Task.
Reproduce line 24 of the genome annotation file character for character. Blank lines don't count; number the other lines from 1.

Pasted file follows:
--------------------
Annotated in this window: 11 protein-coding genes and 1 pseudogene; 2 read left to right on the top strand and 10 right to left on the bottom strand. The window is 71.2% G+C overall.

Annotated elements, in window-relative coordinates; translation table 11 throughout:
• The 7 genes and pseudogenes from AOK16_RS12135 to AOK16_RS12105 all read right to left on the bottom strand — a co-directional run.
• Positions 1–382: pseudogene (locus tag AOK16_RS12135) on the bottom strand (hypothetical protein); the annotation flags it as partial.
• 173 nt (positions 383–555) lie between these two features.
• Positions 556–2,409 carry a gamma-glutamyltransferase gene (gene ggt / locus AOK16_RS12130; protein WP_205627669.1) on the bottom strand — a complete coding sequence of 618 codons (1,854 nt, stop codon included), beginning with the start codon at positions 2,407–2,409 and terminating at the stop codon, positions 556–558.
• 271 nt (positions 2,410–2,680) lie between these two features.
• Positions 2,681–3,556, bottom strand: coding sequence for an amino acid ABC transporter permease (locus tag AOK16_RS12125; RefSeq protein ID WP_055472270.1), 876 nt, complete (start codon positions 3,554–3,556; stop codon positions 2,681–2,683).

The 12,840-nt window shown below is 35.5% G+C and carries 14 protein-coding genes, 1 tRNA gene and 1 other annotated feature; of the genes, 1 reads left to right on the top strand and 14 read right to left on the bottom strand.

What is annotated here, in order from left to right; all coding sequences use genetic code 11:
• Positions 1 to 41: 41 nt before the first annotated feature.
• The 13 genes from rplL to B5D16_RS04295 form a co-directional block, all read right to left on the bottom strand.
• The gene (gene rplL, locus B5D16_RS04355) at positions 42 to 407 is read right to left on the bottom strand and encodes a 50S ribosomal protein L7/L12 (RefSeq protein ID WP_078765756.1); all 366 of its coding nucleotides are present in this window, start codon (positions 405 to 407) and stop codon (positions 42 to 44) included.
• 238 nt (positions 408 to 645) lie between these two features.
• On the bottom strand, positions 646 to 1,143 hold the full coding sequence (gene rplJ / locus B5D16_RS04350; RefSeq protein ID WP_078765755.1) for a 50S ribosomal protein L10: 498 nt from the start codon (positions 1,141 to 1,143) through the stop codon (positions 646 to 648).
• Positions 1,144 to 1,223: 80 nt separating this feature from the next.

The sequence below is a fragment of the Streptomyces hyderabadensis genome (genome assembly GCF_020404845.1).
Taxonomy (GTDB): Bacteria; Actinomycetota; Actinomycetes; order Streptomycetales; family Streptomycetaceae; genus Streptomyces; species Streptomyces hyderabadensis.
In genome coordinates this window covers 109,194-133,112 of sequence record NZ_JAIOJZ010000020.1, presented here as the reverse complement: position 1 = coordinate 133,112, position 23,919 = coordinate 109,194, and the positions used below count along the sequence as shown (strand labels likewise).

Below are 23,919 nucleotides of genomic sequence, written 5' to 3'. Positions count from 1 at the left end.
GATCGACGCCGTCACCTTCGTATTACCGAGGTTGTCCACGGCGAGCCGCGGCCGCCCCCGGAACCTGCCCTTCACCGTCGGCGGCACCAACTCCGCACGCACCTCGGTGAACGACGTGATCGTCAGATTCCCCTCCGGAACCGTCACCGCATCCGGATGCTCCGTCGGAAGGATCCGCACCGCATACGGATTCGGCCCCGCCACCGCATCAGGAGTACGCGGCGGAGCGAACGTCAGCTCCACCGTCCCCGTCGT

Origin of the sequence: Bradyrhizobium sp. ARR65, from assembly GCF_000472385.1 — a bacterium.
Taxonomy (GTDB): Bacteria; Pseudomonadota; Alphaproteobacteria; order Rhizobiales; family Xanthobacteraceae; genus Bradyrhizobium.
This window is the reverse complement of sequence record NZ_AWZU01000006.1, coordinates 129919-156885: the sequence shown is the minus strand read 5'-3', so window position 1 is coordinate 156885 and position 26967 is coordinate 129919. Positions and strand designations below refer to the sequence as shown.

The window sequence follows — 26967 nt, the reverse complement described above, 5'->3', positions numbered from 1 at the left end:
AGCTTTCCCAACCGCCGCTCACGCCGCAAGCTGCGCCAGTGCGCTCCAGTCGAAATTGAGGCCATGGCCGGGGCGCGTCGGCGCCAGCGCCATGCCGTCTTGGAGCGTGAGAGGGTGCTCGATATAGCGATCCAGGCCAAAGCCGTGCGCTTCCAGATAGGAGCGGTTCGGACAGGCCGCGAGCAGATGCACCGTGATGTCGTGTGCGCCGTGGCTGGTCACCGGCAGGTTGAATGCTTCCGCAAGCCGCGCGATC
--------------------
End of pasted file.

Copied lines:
This window is the reverse complement of sequence record NZ_AWZU01000006.1, coordinates 129919-156885: the sequence shown is the minus strand read 5'-3', so window position 1 is coordinate 156885 and position 26967 is coordinate 129919. Positions and strand designations below refer to the sequence as shown.